Distraction-Free Driving

Feb 21, 2020

This Sunday, February 23, 2020, a new law becomes effective in Massachusetts.  The hands-free driving law prohibits operators of motor vehicles from using any electronic device, including mobile telephones, unless the device is used in hands-free mode. Penalties for breaking this law will include up to a $500 fine, mandatory attendance at a distracted driving educational program, and possible auto insurance surcharges.

Why was the hands-free driving law enacted?  Many people might find themselves asking this question. Distracted driving has become rampant in today’s world, where technology is constantly available. Texting and driving is one of the most commonly seen type of distracted driving—and it’s not just teenagers and young adults. People of all ages and are guilty of distracted driving. According to the U.S. Department of Transportation, distracted driving claimed 3,166 lives in 2017.

Distracted driving is any activity that diverts attention from driving, including talking or texting on your phone, eating and drinking, talking to people in your vehicle, fiddling with the stereo, entertainment or navigation system—anything that takes your attention away from the task of safe driving.

Texting is the most alarming distraction. Sending or reading a text takes your eyes off the road for an average of five seconds. At 55 mph, that’s like driving the length of an entire football field with your eyes closed.

You cannot drive safely unless the task of driving has your full attention. Any non-driving activity you engage in is a potential distraction and increases your risk of crashing.

A study by the AAA Foundation found that approximately 97% of drivers view texting or emailing while driving as a serious safety threat. Despite this, 45% of drivers report having read a text or email while driving in the past 30 days and nearly 35% typed one.

The new Massachusetts law limits the use of electronic devices as follows:

Drivers who are 18 and over

  • Can only use electronic devices and mobile phones in hands-free mode and are only permitted to touch devices to activate hands-free mode.
  • Are not permitted to hold or support any electronic device/phone.
  • Cannot touch their phone except to activate the hands-free mode and can only enable when the device is installed or properly mounted to the windshield, dashboard, or center console in a manner that does not impede the operation of the motor vehicle.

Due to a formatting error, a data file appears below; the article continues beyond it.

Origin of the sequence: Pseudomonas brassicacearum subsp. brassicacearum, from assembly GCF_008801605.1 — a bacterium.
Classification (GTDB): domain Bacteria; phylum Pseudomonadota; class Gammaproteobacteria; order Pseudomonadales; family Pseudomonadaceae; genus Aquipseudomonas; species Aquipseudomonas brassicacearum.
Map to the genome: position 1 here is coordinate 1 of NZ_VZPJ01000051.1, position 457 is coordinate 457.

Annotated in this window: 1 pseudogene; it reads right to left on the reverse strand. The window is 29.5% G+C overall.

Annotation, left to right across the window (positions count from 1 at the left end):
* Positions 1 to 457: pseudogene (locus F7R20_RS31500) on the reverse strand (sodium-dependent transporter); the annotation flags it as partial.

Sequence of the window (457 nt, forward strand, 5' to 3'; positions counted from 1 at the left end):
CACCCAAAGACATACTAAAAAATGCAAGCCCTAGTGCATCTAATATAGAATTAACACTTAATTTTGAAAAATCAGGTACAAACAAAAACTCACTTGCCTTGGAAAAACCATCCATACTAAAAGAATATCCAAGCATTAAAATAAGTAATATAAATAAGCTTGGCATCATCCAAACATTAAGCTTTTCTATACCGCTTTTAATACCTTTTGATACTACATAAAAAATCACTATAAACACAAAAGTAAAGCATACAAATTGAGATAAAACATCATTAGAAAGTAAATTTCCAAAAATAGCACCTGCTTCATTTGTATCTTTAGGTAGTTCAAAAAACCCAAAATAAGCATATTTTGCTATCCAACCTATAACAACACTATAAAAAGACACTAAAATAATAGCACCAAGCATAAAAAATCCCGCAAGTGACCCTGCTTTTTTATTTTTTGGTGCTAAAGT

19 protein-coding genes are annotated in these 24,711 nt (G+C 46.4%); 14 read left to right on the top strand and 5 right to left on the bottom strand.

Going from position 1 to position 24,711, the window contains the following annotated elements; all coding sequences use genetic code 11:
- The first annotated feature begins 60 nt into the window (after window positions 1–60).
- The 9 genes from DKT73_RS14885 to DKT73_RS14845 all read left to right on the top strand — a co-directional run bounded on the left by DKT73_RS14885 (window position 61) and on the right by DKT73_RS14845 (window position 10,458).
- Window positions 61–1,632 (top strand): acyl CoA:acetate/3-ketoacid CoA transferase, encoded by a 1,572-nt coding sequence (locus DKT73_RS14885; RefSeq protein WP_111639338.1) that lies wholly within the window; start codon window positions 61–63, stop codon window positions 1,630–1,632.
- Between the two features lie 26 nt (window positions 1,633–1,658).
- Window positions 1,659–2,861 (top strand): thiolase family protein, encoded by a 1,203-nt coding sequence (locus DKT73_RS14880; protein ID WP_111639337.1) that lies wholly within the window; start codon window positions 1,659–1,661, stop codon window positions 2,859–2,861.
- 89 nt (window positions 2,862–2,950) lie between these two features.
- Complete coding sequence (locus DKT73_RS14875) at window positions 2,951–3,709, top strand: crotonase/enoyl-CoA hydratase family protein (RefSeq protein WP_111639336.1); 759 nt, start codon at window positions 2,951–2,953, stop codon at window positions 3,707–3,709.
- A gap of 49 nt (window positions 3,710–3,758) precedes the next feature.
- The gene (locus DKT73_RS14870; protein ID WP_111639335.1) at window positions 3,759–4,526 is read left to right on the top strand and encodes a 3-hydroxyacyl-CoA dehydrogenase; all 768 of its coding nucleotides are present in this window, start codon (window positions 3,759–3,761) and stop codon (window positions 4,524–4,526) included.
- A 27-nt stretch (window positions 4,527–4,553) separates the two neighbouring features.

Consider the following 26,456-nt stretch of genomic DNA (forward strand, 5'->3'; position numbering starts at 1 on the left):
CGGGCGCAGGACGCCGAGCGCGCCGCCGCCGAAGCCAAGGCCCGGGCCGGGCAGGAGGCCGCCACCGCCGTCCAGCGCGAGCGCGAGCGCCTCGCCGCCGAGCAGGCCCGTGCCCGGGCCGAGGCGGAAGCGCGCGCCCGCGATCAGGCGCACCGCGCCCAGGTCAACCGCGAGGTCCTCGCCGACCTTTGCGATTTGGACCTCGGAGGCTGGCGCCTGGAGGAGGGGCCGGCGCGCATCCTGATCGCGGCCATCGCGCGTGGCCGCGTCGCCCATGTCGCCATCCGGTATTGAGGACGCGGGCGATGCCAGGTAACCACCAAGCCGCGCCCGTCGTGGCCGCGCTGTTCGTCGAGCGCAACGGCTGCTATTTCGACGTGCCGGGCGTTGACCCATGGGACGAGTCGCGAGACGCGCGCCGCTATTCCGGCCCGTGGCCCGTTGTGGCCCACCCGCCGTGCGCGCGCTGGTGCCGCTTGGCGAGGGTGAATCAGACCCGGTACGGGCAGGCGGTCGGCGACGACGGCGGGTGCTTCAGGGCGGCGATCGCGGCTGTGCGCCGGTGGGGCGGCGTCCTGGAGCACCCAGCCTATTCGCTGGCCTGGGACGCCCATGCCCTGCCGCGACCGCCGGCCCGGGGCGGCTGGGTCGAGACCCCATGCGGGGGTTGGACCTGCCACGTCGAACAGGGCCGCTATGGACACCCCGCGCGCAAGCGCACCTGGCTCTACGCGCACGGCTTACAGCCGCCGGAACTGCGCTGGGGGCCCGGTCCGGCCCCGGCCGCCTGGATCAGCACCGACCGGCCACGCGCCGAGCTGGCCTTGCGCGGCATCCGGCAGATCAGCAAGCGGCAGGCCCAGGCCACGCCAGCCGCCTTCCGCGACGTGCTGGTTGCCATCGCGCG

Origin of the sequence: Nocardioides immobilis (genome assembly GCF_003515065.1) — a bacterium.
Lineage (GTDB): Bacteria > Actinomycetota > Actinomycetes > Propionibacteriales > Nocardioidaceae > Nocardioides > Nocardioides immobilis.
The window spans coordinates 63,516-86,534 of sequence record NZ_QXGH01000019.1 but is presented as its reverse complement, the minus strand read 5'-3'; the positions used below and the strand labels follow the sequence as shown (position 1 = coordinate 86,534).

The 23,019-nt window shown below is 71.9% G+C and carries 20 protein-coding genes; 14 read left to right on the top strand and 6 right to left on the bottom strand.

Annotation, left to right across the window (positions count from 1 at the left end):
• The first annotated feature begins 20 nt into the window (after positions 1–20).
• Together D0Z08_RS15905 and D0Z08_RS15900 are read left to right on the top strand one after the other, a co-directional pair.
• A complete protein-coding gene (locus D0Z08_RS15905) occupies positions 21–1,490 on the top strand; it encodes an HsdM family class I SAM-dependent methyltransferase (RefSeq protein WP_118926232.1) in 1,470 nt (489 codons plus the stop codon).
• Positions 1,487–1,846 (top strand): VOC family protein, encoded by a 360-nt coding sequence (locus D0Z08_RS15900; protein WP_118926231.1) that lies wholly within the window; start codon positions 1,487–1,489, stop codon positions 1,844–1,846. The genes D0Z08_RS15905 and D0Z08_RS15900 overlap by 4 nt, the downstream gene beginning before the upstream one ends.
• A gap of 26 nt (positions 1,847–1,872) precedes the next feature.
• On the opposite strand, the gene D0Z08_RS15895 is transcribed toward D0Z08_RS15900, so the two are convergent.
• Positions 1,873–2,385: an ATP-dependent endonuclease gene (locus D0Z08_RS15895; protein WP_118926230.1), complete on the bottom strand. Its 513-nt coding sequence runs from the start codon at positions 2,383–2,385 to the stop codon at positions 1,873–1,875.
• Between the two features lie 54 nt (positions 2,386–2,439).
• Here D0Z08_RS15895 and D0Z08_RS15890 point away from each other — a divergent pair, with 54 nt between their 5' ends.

• Are not allowed to touch device for texting, emailing, apps, video, or internet use.
  • Are permitted to activate a GPS navigation when the device is installed or properly mounted.
  • Handheld use is allowed only if the vehicle is both stationary and not located in a public travel lane or a bicycle lane, but is not allowed at red lights or stop signs.
  • Voice to text and communication to electronic devices is legal only when device is properly mounted; use of headphone (one ear) is permitted.

Drivers who are under 18 are not allowed to use any electronic devices. All phone use while driving is illegal, including use in hands-free mode.

Operators may use a cell phone to call 911 to report an emergency. If possible, safely pull over and stop before calling 911.

While distracted driving is a danger, it is important to remember other significant risks.

  • Drowsy driving
  • Driving while intoxicated
  • Excessive speed
  • Not wearing a seat belt
  • Not securing children in properly fitted car safety seats
  • Not watching for motorcycles, pedestrians, and bicyclists

All drivers share the road with hundreds if not thousands of other people every day.  It’s our responsibility to do so as safely as possible.  Using a cellphone or other electronic device while driving is not safe.  And, as of this Sunday, it will be illegal if not in hands-free mode.